"Melbourne - Queen City of the South"
Melbourne Gay & Lesbian History series
listen: RADICALESBIANS - 04:31 minutes
In Melbourne in 1973, women's liberation and gay liberation came together in a vibrant, if somewhat short lived, organisation known as Radicalesbians.
It arrived in the city in the form of a group of Australian women, who had been in London, living and reading women's liberation - as one of them put it later: 'in that kind of marvellous, way ahead ethereal state that is born of no practice whatsoever'.
But they were coming into an environment where their ideas were sorely needed. Gay liberation was not always living up to its radical claims and ambitions. Liberationists were starting to find that sexism was a more robust enemy than they had expected and men, in particular, were finding it harder to shake off than they had hoped.
The first question to arise though was: what should politicised gay women call themselves?
We made an actual decision to use the word lesbian - rather than camp, gay, woman-identified-woman to describe ourselves at that point. We also chose Radicalesbian as distinct from Radical feminist because we wanted to identify ourselves positively as lesbians ... Coming out was also a strong imperative in those days. Radicalesbian was about the most "out" and outrageous name we could confront our various oppressors with.
Radicalesbians really took off at their conference - held at Sorrento in July 1973 - attended by some sixty women from all around Australia. Over a weekend they heard - and discussed and debated - papers on a range of topics. Many of these had to do with issues of what it meant to live as a lesbian the problem of monogamy, loyalty and hierarchy in relationships; bisexuality; lesbian identity; the possibility of a feminist culture - all were tackled in print and in debate. But there were quite basic problems, too: coming out to parents; whether you were a lesbian if you hadn't had sex with a women yet; the church; the lesbian attitude towards abortion.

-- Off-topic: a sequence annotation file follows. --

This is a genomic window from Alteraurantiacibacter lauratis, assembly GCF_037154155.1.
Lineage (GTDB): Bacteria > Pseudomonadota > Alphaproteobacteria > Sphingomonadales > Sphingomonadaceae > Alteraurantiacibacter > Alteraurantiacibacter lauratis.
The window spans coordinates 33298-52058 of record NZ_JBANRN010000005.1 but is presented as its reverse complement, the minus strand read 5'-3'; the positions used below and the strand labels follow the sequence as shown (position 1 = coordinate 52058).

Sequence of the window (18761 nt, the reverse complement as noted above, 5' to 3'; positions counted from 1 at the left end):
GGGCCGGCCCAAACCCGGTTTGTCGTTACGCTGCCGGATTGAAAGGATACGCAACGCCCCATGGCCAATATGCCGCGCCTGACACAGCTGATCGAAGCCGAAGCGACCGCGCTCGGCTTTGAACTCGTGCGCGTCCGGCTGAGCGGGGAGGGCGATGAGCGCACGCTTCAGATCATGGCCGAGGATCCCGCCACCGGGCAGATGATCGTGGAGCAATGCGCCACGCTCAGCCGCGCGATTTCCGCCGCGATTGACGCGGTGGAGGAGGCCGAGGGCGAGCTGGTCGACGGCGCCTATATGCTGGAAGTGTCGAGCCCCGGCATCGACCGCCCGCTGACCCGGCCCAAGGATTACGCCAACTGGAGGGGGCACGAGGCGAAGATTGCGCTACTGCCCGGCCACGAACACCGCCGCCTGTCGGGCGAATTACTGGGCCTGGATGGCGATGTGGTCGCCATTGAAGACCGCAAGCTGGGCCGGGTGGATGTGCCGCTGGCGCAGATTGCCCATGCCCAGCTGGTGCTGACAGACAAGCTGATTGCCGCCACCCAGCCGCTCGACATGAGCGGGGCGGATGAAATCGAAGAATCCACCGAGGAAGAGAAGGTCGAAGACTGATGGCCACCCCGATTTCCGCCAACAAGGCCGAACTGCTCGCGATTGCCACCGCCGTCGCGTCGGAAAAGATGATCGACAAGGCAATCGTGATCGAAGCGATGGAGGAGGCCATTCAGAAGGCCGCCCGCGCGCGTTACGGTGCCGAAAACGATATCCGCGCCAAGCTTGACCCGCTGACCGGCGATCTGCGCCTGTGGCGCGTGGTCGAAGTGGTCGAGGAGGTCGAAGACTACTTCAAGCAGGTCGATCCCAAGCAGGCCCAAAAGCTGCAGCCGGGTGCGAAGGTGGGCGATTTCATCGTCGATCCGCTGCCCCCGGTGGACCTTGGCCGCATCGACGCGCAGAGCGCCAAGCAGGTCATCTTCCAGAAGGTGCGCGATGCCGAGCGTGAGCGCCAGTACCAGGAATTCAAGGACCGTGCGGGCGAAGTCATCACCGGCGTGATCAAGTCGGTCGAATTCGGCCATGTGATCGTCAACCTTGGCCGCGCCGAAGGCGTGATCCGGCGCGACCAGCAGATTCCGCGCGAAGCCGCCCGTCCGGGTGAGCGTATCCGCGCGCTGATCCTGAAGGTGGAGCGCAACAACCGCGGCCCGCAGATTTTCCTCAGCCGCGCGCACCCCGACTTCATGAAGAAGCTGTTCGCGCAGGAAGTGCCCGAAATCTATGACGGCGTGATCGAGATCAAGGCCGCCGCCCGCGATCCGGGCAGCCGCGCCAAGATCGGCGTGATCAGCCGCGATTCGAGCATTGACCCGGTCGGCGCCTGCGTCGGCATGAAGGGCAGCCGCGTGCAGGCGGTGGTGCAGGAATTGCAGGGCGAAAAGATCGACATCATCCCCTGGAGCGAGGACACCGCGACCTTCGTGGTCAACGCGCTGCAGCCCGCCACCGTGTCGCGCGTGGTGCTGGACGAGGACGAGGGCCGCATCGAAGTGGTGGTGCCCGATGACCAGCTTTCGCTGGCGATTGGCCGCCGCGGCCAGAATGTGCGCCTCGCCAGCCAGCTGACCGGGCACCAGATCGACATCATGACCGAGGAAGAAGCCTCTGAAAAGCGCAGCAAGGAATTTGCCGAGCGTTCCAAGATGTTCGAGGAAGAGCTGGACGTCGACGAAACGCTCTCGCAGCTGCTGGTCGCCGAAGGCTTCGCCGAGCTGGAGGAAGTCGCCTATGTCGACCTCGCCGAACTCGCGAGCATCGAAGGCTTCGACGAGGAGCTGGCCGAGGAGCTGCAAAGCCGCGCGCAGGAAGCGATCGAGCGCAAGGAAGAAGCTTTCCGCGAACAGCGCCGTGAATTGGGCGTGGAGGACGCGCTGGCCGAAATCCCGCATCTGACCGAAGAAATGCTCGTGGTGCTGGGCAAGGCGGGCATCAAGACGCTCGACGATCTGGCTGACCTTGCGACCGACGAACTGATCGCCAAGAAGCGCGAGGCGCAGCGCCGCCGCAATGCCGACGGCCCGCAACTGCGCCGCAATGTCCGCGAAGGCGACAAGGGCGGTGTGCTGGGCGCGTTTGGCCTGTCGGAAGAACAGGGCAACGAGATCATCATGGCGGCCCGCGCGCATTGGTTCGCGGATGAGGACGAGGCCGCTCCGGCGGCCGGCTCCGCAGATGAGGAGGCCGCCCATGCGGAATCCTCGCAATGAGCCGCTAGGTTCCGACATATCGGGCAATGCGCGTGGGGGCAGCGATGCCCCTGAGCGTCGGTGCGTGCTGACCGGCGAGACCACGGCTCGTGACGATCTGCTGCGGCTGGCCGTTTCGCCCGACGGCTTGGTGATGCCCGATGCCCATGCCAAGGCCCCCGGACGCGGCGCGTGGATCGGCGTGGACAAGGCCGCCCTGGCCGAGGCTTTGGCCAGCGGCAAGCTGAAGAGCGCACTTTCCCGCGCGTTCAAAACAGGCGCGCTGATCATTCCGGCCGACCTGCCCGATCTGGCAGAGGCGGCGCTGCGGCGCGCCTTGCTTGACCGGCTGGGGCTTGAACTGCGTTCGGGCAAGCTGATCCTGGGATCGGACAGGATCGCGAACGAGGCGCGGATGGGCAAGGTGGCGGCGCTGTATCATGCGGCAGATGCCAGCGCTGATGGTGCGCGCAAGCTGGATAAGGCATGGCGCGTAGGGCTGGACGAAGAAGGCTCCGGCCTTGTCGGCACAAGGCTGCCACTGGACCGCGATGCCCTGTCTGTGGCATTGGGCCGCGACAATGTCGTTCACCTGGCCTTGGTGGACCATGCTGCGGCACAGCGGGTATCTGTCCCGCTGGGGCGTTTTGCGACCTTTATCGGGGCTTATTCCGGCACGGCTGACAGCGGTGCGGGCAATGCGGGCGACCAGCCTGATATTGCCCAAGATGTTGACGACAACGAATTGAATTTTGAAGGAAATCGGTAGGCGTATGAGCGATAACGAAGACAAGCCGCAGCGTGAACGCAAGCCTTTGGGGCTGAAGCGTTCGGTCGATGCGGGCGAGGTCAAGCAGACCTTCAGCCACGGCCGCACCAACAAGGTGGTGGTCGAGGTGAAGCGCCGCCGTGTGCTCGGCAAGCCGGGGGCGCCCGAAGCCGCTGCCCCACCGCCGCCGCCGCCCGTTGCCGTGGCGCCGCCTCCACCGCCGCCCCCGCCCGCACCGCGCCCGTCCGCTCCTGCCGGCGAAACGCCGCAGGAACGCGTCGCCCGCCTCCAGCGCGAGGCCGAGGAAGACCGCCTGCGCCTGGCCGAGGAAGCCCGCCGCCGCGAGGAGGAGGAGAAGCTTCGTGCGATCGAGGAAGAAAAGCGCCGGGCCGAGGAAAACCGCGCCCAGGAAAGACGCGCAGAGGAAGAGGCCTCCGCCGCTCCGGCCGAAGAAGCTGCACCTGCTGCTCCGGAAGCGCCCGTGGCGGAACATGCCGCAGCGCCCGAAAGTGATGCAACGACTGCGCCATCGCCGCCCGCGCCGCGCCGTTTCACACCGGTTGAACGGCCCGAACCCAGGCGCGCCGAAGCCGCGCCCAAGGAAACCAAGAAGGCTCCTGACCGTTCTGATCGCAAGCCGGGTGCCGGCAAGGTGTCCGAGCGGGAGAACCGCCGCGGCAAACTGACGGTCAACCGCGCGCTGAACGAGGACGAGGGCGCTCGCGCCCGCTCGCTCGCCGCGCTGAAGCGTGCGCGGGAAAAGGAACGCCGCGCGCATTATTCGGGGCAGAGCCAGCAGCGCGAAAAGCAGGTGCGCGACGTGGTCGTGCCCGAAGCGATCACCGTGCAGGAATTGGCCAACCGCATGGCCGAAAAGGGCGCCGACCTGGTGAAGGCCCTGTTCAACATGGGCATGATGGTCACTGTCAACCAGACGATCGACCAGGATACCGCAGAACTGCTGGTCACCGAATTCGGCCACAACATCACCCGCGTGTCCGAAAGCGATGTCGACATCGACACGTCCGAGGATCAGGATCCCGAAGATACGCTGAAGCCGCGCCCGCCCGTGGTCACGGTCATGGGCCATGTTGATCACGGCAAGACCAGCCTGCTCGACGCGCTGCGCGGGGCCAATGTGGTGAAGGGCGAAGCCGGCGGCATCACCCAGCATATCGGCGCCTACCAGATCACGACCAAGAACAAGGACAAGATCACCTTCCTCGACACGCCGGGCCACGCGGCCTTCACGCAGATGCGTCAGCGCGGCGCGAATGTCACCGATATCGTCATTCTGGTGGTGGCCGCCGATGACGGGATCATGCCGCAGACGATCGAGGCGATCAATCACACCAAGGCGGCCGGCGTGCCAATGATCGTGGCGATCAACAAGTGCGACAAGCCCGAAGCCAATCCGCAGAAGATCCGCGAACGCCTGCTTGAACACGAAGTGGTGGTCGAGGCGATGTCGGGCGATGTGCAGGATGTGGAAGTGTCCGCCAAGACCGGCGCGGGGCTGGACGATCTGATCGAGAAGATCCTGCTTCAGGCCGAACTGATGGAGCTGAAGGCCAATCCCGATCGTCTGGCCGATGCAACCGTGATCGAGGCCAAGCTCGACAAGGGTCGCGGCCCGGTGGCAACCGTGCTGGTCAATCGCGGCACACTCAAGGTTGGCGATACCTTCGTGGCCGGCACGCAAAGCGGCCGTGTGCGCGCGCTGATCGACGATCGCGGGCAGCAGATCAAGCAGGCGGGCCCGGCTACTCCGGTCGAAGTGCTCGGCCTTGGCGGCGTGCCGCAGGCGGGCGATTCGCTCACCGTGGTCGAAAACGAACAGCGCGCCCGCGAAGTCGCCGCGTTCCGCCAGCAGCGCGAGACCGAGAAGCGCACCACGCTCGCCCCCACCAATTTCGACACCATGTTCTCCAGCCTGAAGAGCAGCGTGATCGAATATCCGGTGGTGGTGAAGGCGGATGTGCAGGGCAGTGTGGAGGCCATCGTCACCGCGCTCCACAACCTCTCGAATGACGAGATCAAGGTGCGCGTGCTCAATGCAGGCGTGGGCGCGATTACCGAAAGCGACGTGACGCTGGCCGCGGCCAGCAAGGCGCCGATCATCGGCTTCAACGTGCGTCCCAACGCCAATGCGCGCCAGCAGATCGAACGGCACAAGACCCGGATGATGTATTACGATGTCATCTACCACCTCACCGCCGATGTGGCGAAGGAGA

The radicalesbian struggle was for a genderless society, one that did not differentiate on the basis of sex and which allowed people to relate to each other as people, rather than through their social and gender roles. The threat that this posed to the patriarchy promised a long hard struggle, but it was one that could begin in the here and now. 'We will not set up copies of marriage, of role-playing, of power dominance', the manifesto declared.
And, although, not strictly speaking
a Radicalesbian project, the attempt to set up a lesbian beat or represented
the kind of effort to change the world or to change the way we live
in the here and now that the group advocated. In 1974 word went out
- a particular site in Edinburgh Gardens in North Fitzroy had been declared
a lesbian beat. Women could meet there - as men had been doing for
uncountable years - an explore their sexuality. Which was all very
well - but most of those who turned up found that they knew each other.
Not at all how a beat is meant to work and the whole idea soon passed
into history and folklore.
| © text copyright Graham
Willett, Australian Lesbian & Gay Archives 2002|